If your first thought of these images was that this is just another Photoshopped photo session, you’re wrong. Every image is actually an oil painting created by the gifted artist Anna Halldin Maule. Her amazing attention for the detail and stunning ability to show the shadows, shapes and realistic women features leaves you almost speechless. The Hawaii-based artist decided to show for hew latest work hiperrealistic, elegant and sharp feminine portraits as a response to the society’s view on the women: “Women of today are assaulted by a continuous stream of media bytes dictating how we should look, think, and purchase,” says the artist. “My latest paintings are part of my Persona series and through them I explore the ‘masks’ women wear in their quest to discover their true selves.”
Not Photography, But Photography Based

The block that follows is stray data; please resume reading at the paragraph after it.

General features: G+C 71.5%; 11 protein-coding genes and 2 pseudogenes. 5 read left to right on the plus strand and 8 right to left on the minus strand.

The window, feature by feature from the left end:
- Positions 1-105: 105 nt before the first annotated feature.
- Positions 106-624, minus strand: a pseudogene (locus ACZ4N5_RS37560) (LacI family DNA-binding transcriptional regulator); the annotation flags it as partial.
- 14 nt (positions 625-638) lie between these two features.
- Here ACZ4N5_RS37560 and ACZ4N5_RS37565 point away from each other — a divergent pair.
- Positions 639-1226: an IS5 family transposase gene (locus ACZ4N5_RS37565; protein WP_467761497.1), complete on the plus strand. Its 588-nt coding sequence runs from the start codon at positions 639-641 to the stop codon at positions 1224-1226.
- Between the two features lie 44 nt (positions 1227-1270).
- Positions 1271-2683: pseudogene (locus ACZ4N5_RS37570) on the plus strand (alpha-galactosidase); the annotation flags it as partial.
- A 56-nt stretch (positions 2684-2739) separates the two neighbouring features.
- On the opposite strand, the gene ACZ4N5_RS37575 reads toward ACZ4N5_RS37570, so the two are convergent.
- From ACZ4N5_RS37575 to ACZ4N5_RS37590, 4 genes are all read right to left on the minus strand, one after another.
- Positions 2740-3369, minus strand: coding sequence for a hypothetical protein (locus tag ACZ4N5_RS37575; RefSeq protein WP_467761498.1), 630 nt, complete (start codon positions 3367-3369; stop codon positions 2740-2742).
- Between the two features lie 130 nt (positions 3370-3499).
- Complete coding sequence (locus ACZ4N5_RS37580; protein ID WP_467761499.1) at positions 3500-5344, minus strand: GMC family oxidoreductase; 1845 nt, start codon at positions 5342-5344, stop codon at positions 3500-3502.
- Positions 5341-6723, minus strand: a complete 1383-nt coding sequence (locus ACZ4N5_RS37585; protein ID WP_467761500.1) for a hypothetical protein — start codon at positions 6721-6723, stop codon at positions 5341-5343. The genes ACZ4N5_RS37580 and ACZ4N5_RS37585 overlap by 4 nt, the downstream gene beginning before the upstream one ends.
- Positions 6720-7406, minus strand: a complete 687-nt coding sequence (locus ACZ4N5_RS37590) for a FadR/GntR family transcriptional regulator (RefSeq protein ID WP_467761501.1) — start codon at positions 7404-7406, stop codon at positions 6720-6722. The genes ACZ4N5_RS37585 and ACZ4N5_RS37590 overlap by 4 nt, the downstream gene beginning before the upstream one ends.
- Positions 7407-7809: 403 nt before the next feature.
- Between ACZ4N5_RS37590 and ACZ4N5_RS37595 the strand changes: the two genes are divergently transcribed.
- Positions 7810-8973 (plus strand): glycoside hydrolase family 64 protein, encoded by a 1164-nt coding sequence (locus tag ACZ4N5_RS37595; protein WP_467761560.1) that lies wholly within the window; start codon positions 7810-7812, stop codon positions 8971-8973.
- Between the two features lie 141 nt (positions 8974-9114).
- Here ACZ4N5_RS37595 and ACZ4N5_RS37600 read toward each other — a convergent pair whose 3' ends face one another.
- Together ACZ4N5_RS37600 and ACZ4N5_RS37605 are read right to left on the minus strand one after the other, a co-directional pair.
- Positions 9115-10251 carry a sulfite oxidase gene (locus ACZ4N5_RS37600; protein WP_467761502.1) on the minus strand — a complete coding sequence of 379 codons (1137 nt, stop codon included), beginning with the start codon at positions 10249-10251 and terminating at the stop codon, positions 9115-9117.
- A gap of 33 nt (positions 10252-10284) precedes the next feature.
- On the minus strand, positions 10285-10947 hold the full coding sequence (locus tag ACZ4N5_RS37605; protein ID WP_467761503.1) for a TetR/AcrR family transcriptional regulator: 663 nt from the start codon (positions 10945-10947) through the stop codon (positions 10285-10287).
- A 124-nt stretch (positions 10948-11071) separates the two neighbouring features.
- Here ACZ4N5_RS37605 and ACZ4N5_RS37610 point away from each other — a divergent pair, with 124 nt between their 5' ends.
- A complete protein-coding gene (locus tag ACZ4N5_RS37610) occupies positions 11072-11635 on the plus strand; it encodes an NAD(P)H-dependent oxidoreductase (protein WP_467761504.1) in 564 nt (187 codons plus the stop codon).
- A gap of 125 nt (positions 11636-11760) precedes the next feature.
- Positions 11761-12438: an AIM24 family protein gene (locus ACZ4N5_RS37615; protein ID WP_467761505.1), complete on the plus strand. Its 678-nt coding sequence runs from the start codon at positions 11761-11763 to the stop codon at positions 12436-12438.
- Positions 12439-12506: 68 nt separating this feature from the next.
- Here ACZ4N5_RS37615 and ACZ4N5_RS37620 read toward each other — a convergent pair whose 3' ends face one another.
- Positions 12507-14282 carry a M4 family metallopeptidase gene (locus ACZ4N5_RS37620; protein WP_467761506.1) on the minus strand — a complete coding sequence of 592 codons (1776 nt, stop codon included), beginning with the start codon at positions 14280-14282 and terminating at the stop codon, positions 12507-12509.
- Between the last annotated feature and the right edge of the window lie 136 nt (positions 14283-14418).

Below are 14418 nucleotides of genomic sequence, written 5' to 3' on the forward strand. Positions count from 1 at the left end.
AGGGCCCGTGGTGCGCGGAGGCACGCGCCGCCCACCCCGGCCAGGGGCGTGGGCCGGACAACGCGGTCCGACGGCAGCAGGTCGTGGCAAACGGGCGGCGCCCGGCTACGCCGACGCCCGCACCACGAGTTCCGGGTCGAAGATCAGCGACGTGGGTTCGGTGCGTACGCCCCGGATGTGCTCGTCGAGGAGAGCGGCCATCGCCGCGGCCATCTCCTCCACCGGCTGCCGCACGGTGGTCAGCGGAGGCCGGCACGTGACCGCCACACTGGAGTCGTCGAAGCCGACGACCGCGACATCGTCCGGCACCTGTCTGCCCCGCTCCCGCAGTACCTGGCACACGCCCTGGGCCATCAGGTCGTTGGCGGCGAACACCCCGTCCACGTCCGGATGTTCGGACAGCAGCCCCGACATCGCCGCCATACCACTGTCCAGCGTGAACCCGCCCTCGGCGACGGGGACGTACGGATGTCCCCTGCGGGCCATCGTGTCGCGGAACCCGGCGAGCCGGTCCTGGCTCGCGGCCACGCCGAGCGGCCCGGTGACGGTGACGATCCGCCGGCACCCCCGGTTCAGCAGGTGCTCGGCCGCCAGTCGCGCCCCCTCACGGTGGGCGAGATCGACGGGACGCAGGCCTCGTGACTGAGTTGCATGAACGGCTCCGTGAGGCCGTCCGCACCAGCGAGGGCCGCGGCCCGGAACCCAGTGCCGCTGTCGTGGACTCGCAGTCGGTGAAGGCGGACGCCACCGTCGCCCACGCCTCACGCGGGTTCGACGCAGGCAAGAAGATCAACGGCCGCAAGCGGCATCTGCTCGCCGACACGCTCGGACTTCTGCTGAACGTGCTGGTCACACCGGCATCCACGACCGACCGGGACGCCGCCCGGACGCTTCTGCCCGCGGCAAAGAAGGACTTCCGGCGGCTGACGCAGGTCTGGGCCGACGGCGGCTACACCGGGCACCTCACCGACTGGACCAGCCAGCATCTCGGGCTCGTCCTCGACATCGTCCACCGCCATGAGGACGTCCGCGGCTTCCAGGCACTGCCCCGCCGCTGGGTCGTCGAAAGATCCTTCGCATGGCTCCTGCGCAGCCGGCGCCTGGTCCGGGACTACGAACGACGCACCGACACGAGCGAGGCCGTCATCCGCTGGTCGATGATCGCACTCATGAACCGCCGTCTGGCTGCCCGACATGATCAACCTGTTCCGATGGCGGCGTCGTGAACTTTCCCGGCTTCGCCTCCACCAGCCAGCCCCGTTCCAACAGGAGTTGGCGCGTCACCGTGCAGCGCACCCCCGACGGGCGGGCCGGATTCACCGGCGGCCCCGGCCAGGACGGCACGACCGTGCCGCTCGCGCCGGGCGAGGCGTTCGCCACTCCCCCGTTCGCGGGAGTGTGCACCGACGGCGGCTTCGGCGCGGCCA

However, even though her work is not photography, her initial process is photography based. With the help of her husband, photographer Tom Maule, Anna uses a photo shoot as an inspiration and created ideas for her next project. Photo shoot is in the service of having all the ideas in front of her and knowing exactly what her next step is. Using a restrained approach to composition and tonality, Halldin Maule explores subject matter that is anything but restrained, and actually verges on the surreal. Her lovely, youthful models are adorned in various costumes: a headdress of cut-paper flowers, masses of cotton wool, a birdcage releasing a cloud of gilded butterflies, or just wrapped up as a consumerist product for sale, with a tie named after some of the fashion brands.
On one level, the paintings are specifically about women and their conflicted relationship with appearance; on another, they are about our helpless shared obsession with artifice, and our tendency to disregard underlying substance. Anna Halldin Maule’s latest work has been a part of her debut solo exhibition at Scott Richards Contemporary Art in San Francisco since August 7th. They’re part of the series called Persona and will be on display until August 30, 2014.